UNITED STATES OF AMERICA,
JOSE A. TRETO
JOSE A. TRETO,
Before SEYMOUR, MURPHY, and O'BRIEN, Circuit Judges.
On November 4, 2002, appellant Jose A. Treto pleaded guilty to one count of attempting to distribute methamphetamine, in violation of 21 U.S.C. § 841. Pursuant to the terms of the plea agreement, Treto acknowledged that he had not yet provided substantial assistance to the government. The agreement further provided, however, that the government would file a motion pursuant to U.S.S.G. § 5K1.1 if it determined before sentencing that Treto did provide substantial assistance.
Treto also signed a Petition to Enter Plea of Guilty which contained the following statement,
My lawyer informed me that the plea of "GUILTY" could subject me to a mandatory minimum sentence of not less than 10 years imprisonment (if applicable) and to a maximum punishment which, as provided by law, is life to be followed by a term of supervised release of at least 5 years (Title 21 Drug Offense) and not to exceed 5 years . . . .
At the change of plea hearing, the district court reviewed this provision with Treto stating, "Your lawyer has informed you that a plea of guilty to Count 1 of the superseding indictment could subject you to a mandatory minimum punishment of ten years imprisonment and maximum possible punishment of life imprisonment . . . . Do you understand that?" Treto responded, "Yes." After the government summarized the terms of the plea agreement, the court then addressed Treto as follows,
This agreement says you understand that the maximum sentence that may be imposed as to Count 1 of the indictment is no more than life imprisonment. Counsel announced that there's a mandatory minimum of ten years in this case, didn't he? You understand that?
Treto responded, "Yes, Your Honor." Treto also stated under oath that he had delivered a package containing more than fifty grams of methamphetamine to an individual named Ronald Howe. After questioning Treto further about the voluntariness of his guilty plea, the district court found that the plea was made freely and voluntarily and accepted it.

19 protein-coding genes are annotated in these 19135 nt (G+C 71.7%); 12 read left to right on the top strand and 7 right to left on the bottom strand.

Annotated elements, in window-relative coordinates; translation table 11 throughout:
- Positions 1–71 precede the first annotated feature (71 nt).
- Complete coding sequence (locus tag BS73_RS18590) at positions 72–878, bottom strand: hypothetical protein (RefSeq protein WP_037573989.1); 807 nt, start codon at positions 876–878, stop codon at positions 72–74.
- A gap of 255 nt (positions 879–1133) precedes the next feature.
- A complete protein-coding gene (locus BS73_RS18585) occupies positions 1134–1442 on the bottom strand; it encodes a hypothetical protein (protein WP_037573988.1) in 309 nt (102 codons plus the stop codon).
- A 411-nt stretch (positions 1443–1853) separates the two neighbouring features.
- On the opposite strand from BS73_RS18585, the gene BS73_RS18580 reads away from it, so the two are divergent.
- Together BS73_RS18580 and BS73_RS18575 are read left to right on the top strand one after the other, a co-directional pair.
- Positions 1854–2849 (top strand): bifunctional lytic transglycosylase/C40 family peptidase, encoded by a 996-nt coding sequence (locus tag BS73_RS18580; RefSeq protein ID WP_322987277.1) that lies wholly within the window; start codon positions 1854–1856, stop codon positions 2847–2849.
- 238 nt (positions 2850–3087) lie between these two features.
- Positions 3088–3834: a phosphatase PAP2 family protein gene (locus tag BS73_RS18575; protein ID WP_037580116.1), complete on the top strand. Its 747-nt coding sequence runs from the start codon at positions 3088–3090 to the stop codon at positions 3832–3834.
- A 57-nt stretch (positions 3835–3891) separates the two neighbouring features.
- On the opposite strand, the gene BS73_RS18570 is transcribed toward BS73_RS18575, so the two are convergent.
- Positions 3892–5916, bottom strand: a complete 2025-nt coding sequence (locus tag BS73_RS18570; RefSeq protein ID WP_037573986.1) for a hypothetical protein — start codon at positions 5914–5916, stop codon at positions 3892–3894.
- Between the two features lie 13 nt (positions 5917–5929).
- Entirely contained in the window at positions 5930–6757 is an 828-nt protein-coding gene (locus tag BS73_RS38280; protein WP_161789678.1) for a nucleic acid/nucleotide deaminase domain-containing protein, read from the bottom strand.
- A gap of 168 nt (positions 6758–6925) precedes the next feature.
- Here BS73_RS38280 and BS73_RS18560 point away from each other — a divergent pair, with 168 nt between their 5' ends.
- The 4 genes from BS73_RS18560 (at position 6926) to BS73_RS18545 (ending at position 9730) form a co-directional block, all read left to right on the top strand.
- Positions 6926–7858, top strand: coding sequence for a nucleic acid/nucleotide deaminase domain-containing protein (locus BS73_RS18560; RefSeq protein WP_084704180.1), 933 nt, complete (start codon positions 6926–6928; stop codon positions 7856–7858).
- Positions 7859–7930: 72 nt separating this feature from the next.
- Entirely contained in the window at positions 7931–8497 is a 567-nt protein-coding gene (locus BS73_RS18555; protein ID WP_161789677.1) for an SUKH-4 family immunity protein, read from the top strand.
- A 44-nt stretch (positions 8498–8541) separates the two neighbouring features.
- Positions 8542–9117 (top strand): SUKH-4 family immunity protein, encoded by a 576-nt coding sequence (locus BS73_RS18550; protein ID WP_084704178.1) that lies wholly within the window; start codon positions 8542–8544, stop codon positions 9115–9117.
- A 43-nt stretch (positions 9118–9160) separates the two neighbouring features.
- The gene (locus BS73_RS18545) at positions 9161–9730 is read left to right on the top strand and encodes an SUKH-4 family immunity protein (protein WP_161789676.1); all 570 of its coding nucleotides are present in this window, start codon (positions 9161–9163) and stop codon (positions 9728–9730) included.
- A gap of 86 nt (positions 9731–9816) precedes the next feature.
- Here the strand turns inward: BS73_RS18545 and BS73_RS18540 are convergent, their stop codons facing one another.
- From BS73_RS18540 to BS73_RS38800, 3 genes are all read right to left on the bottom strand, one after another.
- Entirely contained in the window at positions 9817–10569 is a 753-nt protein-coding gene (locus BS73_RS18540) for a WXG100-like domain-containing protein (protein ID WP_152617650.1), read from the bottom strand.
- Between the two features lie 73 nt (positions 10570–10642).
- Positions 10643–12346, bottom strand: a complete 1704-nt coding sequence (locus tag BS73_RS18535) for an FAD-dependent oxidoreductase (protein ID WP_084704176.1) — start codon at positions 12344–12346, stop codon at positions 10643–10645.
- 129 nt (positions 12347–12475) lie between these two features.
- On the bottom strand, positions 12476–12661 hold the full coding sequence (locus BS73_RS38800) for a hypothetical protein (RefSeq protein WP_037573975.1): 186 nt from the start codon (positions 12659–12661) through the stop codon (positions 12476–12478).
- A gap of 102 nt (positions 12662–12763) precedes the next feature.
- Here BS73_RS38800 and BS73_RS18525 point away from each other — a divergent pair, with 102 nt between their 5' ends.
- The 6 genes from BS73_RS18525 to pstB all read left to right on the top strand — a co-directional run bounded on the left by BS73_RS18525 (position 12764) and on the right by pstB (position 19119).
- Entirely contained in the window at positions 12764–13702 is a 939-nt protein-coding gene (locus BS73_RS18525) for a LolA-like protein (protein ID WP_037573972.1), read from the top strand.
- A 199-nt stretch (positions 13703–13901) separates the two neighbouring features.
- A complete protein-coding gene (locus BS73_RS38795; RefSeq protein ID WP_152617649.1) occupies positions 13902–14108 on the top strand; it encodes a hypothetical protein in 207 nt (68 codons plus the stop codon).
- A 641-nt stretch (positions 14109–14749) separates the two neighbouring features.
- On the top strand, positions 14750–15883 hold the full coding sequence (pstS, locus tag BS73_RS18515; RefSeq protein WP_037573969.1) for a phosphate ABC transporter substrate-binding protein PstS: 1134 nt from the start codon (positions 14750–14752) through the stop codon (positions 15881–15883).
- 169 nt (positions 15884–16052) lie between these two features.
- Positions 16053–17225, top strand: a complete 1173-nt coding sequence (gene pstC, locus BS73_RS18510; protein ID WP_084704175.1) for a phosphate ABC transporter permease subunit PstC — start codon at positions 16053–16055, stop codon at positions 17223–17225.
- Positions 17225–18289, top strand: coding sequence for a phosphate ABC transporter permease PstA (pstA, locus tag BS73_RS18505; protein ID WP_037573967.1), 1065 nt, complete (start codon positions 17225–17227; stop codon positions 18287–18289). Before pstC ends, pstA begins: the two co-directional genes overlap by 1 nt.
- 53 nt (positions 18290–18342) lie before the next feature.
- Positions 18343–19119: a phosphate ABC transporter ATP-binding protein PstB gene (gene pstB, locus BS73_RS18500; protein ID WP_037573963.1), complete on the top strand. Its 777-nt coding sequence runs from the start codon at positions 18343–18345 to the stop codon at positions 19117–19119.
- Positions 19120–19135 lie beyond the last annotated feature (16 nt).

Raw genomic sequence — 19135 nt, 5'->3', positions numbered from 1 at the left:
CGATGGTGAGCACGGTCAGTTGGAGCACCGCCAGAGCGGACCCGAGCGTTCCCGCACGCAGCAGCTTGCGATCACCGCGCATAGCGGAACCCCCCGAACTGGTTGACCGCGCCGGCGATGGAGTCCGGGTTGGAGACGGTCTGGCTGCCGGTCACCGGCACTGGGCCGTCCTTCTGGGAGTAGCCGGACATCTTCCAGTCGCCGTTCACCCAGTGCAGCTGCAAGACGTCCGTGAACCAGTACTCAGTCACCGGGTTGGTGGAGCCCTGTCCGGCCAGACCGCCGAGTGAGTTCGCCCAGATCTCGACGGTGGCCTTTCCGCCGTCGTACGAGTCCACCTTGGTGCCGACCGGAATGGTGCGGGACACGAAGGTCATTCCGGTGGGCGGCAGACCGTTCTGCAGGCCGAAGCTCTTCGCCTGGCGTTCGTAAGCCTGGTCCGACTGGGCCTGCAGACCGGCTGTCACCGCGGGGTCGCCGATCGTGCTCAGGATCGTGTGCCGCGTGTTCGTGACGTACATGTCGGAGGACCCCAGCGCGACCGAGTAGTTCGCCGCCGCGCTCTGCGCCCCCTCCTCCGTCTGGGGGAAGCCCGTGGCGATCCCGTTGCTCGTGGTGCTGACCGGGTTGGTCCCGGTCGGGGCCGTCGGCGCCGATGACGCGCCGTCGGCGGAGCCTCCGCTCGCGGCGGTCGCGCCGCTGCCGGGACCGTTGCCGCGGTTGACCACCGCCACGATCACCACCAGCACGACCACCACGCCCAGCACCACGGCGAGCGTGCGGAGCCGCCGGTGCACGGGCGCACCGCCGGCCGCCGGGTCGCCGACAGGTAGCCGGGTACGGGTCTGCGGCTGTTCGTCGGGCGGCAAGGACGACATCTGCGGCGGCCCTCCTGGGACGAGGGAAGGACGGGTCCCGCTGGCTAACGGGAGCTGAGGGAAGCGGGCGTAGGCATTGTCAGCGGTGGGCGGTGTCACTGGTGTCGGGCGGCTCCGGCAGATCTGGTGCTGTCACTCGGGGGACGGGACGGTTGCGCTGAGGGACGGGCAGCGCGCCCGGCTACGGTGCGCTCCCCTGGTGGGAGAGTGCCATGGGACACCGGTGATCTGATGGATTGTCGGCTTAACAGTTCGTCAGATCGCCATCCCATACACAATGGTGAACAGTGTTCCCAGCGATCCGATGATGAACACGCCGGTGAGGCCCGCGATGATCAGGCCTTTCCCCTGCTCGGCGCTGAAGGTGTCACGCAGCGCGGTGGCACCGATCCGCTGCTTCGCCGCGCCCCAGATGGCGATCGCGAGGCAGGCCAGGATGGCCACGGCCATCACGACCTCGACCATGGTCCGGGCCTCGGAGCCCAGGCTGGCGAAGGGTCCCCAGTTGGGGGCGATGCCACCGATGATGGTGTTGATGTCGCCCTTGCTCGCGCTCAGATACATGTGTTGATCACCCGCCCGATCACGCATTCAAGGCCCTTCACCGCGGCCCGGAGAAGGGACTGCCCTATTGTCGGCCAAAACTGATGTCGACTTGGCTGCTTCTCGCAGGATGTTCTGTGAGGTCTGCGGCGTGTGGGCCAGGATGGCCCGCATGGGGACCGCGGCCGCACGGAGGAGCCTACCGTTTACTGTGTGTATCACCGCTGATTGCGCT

A sentencing hearing was set for January 13, 2003. On that date, however, Treto appeared before the district court and requested a continuance to give him more time to assist the government. The court granted both that continuance and another requested by Treto on January 22, 2003. One week later, Treto's attorney filed a motion to withdraw from the case. The motion was granted on February 3, 2003 and new counsel was appointed. One month later, Treto filed a motion to withdraw his guilty plea. The district court denied the motion and sentenced Treto to 120 months' imprisonment. Treto filed a timely notice of appeal from the denial of his motion to withdraw his plea.(1)
This court reviews the denial of a motion to withdraw a guilty plea for abuse of discretion. United States v. Graves, 106 F.3d 342, 343 (10th Cir. 1997). However, we review de novo the question of whether the plea was knowing and voluntary. United States v. Black, 201 F.3d 1296, 1300 (10th Cir. 2000). Pursuant to Rule 11(d) of the Federal Rules of Criminal Procedure, a defendant who has not yet been sentenced may be permitted to withdraw his guilty plea if he "can show a fair and just reason." We have held that the district court should consider the following factors when determining whether a defendant has demonstrated a fair and just reason: "(1) whether the defendant has asserted his innocence, (2) prejudice to the government, (3) delay in filing defendant's motion, (4) inconvenience to the court, (5) defendant's assistance of counsel, (6) whether the plea is knowing and voluntary, and (7) waste of judicial resources." United States v. Gordon, 4 F.3d 1567, 1572 (10th Cir. 1993).